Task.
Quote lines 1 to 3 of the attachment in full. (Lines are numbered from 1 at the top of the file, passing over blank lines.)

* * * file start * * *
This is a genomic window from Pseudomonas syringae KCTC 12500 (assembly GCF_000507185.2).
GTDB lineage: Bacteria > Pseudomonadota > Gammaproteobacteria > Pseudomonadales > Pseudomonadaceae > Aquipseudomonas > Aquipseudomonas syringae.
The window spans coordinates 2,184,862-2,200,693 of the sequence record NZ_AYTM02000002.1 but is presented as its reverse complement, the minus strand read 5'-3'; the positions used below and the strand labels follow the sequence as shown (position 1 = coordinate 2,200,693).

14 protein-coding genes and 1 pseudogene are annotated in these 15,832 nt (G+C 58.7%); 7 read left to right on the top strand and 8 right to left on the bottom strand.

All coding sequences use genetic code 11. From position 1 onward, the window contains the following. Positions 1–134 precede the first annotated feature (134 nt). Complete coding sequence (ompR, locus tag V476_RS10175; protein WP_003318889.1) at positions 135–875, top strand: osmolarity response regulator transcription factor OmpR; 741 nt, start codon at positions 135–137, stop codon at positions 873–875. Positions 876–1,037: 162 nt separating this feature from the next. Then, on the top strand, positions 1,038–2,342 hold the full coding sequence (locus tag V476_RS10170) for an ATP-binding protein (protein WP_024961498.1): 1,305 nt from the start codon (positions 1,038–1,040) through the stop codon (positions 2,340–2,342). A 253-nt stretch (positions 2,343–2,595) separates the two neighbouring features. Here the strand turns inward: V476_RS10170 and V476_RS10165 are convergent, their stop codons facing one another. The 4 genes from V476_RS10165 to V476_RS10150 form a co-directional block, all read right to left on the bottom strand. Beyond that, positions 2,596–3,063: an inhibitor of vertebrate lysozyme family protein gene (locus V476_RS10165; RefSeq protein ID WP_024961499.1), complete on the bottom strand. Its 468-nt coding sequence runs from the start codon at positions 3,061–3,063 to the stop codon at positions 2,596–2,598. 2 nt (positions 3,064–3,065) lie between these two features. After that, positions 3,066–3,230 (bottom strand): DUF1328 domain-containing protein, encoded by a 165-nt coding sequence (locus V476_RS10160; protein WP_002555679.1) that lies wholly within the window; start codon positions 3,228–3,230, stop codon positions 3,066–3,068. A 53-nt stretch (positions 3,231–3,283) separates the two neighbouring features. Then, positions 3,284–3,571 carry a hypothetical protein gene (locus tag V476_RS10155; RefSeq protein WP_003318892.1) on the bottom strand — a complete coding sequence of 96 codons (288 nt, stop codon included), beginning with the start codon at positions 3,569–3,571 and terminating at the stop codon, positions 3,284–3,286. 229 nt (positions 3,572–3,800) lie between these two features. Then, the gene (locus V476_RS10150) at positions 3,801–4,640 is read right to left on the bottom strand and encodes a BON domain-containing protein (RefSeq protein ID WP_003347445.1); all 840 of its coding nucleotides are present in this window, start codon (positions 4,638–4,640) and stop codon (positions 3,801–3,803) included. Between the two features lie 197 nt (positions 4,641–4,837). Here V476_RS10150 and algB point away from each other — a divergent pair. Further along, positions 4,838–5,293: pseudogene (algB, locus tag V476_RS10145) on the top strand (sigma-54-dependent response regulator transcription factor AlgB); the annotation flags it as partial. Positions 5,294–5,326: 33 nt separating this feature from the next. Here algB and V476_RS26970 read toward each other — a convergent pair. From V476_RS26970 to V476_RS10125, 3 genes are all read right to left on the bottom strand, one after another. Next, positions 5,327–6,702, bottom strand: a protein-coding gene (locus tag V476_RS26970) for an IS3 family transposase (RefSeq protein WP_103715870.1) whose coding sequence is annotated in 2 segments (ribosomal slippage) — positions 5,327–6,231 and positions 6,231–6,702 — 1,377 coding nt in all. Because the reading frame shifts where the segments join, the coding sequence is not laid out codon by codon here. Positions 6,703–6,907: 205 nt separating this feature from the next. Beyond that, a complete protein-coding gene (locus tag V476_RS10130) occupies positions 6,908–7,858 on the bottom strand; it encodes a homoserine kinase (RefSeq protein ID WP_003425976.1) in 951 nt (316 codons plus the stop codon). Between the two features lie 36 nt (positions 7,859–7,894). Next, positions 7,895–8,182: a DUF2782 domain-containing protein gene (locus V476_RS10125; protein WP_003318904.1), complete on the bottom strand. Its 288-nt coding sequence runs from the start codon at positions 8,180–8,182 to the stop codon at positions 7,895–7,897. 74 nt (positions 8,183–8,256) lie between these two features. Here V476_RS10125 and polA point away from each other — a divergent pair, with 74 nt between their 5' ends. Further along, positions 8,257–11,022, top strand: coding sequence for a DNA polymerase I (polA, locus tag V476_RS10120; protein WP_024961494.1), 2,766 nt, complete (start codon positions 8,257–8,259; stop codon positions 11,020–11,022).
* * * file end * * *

This is a genomic window from Pseudomonas syringae KCTC 12500 (assembly GCF_000507185.2).
GTDB lineage: Bacteria > Pseudomonadota > Gammaproteobacteria > Pseudomonadales > Pseudomonadaceae > Aquipseudomonas > Aquipseudomonas syringae.
The window spans coordinates 2,184,862-2,200,693 of the sequence record NZ_AYTM02000002.1 but is presented as its reverse complement, the minus strand read 5'-3'; the positions used below and the strand labels follow the sequence as shown (position 1 = coordinate 2,200,693).